Phones and Thinking (07-10-17)

If they’re nearby, our phones effect how we think—in ways that complicate the development of workplaces where people work to their full potential—even if they’re turned off.  Researchers found that “Your cognitive capacity is significantly reduced when your smartphone is within reach — even if it’s off.  . . .  researchers asked study participants to sit at a computer and take a series of tests that required full concentration in order to score well. . . .  Before beginning, participants were randomly instructed to place their smartphones either on the desk face down, in their pocket or personal bag, or in another room. All participants were instructed to turn their phones to silent. . . . participants with their phones in another room significantly outperformed those with their phones on the desk, and they also slightly outperformed those participants who had kept their phones in a pocket or bag. The findings suggest that the mere presence of one’s smartphone reduces available cognitive capacity and impairs cognitive functioning. . . . it didn’t matter whether a person’s smartphone was turned on or off, or whether it was lying face up or face down on a desk.”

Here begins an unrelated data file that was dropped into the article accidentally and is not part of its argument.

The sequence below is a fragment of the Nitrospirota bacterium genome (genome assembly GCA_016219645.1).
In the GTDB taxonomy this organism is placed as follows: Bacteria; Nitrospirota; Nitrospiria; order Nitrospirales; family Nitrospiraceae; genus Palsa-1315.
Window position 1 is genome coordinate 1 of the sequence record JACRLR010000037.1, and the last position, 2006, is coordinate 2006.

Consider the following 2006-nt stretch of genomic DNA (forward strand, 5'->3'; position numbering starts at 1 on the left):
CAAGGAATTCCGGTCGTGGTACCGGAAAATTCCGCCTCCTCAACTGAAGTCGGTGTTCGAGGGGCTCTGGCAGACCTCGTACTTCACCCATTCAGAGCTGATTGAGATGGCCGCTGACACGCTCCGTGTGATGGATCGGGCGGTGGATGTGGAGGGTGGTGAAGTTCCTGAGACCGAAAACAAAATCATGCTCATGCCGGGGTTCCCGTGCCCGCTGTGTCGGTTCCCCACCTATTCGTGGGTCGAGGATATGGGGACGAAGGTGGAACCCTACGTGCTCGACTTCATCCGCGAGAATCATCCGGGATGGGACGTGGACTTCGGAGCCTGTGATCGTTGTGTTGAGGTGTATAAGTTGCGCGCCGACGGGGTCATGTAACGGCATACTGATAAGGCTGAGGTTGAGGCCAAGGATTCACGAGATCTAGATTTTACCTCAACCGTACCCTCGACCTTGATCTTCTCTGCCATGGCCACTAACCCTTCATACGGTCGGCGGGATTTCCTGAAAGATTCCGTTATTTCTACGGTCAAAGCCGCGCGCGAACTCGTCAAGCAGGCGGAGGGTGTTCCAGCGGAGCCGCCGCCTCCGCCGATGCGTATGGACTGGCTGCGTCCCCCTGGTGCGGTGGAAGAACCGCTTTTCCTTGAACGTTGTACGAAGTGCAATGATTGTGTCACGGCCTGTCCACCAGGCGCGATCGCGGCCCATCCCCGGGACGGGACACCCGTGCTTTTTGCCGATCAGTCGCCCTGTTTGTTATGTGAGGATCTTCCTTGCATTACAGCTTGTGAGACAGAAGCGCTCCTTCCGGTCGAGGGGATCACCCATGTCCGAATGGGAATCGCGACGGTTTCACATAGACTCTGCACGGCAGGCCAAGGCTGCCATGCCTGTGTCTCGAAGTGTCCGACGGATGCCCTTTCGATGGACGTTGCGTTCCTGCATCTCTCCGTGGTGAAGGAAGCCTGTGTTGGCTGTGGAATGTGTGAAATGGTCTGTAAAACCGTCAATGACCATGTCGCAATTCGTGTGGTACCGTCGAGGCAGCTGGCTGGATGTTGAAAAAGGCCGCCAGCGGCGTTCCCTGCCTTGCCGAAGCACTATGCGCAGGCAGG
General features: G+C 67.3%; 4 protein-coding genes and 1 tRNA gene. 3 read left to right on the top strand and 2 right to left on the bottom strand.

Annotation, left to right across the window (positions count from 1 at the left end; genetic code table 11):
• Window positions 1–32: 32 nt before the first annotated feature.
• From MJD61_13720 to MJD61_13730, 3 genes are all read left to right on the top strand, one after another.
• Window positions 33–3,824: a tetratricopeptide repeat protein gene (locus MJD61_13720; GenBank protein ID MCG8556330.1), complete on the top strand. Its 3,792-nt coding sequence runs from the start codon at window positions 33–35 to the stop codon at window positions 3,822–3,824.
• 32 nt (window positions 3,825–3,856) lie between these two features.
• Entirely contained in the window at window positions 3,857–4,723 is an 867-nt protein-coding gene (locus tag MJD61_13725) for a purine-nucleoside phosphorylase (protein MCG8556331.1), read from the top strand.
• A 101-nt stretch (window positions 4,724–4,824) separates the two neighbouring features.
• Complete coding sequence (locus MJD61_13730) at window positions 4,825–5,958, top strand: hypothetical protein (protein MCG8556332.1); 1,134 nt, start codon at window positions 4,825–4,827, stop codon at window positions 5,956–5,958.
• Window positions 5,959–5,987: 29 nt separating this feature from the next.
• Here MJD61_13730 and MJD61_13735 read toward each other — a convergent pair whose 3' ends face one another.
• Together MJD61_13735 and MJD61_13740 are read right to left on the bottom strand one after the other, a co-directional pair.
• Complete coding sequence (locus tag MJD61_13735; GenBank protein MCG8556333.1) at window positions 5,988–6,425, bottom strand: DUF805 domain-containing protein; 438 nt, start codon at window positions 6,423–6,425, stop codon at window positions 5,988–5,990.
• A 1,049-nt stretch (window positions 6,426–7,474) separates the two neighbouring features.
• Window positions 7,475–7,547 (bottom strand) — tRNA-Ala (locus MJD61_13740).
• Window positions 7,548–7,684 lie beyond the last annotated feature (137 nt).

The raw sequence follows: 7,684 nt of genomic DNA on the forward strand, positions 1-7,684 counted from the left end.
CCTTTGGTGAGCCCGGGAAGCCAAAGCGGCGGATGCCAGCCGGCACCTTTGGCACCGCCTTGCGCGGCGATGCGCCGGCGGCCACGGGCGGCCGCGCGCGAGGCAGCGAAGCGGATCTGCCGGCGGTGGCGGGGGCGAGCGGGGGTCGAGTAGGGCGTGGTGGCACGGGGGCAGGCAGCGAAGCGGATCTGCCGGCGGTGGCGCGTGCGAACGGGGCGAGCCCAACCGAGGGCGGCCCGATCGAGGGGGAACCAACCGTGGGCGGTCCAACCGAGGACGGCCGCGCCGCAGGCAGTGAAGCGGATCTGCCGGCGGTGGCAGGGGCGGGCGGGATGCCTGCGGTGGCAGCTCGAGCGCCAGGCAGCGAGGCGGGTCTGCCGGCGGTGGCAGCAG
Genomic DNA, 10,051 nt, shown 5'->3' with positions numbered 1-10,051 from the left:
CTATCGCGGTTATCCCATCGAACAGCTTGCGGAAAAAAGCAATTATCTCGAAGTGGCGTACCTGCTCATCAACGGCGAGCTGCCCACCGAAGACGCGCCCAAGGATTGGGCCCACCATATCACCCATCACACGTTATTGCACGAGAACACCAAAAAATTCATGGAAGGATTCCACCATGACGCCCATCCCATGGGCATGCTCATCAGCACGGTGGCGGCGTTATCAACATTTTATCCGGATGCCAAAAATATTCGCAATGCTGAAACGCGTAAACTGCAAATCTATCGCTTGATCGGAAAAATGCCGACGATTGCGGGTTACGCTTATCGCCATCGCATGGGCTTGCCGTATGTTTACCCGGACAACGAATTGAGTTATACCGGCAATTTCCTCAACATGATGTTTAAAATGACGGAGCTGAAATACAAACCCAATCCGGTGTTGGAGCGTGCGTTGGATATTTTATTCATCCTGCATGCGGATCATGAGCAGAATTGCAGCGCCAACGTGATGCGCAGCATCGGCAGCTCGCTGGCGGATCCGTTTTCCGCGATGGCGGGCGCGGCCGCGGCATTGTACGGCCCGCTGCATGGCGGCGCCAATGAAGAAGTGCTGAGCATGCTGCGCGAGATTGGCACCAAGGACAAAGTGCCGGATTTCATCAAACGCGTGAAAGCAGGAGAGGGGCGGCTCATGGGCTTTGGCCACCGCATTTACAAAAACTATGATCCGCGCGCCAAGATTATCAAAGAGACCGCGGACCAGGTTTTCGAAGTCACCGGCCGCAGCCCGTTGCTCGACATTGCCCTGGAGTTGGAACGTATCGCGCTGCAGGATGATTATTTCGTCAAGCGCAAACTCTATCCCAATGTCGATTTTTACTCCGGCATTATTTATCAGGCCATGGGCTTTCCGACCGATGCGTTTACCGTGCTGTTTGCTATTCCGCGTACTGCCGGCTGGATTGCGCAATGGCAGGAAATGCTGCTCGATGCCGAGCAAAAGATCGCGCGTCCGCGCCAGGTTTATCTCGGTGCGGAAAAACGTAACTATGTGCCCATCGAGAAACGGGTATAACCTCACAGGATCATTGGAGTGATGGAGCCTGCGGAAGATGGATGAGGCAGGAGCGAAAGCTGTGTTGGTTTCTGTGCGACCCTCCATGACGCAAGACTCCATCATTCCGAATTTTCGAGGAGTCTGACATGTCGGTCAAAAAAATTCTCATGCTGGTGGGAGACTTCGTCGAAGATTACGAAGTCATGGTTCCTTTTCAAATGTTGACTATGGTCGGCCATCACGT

“The Mere Presence of Your Smartphone Reduces Brain Power, Study Shows.”  2017.  Press release, The University of Texas at Austin,